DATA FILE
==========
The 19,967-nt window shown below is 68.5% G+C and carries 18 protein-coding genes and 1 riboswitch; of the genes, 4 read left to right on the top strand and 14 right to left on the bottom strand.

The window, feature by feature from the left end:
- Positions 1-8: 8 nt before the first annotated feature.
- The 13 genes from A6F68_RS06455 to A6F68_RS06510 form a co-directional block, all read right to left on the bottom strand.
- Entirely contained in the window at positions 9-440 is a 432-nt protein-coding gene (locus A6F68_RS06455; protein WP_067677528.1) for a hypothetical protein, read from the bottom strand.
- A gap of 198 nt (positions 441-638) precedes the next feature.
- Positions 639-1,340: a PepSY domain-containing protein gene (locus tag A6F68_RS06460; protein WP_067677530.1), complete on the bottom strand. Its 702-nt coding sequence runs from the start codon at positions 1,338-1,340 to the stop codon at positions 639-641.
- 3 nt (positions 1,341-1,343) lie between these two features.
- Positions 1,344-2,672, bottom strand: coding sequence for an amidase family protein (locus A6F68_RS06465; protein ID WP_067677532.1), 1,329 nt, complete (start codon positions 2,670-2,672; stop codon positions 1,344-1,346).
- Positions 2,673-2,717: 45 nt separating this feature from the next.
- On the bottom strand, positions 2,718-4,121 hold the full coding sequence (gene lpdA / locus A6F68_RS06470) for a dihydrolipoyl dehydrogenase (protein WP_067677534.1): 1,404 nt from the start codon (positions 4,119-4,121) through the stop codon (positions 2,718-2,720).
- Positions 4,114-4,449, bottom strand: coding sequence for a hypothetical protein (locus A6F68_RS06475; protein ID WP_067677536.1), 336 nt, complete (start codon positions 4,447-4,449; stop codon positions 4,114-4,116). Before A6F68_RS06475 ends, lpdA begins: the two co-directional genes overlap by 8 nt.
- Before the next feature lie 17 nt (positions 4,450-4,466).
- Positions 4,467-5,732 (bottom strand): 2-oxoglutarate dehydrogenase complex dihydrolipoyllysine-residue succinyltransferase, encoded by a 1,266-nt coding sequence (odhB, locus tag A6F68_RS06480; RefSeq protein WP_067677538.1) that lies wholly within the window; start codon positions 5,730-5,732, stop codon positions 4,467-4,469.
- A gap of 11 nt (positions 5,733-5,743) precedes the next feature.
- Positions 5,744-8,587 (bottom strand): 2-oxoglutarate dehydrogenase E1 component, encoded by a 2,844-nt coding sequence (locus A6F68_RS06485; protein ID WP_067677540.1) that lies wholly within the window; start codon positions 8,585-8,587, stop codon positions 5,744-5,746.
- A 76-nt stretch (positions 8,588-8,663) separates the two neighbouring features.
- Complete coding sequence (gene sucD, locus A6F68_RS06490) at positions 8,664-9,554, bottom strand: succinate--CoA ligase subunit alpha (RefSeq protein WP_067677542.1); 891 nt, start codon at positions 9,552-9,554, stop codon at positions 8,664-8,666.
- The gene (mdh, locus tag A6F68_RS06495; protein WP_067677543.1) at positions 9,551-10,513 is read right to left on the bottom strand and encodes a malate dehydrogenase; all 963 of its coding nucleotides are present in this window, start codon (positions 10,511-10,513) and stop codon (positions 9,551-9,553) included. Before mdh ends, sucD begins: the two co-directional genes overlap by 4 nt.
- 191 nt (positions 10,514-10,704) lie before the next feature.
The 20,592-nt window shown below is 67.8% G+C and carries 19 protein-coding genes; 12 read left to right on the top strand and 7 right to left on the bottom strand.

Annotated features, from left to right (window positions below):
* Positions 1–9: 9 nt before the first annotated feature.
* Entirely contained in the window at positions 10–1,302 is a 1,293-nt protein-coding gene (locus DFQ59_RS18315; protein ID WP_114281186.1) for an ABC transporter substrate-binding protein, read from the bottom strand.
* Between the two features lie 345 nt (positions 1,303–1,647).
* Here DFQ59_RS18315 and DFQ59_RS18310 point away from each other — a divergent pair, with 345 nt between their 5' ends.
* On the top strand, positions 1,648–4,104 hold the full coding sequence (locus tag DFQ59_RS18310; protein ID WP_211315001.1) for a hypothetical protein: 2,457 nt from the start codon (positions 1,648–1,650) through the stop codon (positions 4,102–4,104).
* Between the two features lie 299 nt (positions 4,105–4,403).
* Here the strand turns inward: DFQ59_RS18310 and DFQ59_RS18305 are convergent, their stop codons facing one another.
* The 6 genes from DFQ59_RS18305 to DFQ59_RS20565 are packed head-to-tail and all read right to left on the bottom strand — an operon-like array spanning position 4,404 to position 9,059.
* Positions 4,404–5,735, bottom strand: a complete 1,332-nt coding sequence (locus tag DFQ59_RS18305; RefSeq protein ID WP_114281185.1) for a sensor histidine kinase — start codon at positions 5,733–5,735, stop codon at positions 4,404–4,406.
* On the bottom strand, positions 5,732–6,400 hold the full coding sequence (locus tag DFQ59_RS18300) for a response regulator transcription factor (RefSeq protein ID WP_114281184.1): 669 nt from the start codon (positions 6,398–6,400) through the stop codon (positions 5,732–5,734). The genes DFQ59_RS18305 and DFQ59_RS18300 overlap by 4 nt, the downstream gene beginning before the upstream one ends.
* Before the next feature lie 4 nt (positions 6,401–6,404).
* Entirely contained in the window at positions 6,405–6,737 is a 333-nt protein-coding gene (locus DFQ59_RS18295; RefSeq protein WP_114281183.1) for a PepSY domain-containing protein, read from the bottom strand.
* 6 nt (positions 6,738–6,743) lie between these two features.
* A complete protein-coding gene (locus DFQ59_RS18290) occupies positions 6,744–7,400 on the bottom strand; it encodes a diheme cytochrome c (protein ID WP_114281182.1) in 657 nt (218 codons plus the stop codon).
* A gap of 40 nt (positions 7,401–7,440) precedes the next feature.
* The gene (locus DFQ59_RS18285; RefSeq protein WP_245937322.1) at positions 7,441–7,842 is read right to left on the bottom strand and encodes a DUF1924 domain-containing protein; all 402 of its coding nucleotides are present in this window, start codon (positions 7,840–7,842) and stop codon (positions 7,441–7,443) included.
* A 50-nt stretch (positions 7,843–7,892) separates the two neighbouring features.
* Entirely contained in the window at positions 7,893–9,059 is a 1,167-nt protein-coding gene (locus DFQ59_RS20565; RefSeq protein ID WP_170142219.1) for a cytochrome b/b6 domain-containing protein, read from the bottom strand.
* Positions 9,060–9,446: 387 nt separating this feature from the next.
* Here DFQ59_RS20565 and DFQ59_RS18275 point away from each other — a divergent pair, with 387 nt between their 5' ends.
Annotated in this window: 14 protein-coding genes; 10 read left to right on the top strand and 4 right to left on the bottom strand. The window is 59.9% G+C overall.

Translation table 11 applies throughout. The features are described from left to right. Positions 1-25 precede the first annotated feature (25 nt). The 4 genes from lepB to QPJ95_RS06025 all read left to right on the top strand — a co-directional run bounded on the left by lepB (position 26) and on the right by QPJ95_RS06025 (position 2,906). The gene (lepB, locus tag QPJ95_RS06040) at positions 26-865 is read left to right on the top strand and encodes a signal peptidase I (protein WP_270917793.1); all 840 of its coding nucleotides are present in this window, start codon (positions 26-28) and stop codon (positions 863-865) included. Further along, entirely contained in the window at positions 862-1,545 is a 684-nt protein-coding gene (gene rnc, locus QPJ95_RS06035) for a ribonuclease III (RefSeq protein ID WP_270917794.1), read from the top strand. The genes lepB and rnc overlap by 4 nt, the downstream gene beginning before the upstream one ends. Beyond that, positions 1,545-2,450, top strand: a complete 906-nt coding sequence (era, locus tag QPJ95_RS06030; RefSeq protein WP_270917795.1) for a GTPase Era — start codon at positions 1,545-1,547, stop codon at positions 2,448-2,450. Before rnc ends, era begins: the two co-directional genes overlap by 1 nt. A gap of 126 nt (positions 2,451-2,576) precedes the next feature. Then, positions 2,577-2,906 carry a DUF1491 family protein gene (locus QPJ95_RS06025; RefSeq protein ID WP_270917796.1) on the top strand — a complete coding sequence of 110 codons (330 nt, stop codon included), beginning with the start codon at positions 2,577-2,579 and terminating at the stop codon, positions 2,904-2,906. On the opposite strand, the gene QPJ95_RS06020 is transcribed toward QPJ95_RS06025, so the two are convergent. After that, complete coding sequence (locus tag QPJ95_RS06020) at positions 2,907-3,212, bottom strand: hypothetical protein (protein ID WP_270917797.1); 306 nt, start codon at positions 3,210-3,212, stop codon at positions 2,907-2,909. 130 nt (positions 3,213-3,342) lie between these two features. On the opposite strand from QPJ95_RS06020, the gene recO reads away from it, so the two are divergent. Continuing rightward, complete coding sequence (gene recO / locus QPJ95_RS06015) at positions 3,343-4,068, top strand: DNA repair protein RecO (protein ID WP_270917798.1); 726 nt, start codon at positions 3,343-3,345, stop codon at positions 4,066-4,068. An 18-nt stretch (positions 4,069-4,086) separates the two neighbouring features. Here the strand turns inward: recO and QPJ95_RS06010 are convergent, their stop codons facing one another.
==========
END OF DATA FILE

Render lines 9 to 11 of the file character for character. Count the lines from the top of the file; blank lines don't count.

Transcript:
- Positions 1,344-2,672, bottom strand: coding sequence for an amidase family protein (locus A6F68_RS06465; protein ID WP_067677532.1), 1,329 nt, complete (start codon positions 2,670-2,672; stop codon positions 1,344-1,346).
- Positions 2,673-2,717: 45 nt separating this feature from the next.
- On the bottom strand, positions 2,718-4,121 hold the full coding sequence (gene lpdA / locus A6F68_RS06470) for a dihydrolipoyl dehydrogenase (protein WP_067677534.1): 1,404 nt from the start codon (positions 4,119-4,121) through the stop codon (positions 2,718-2,720).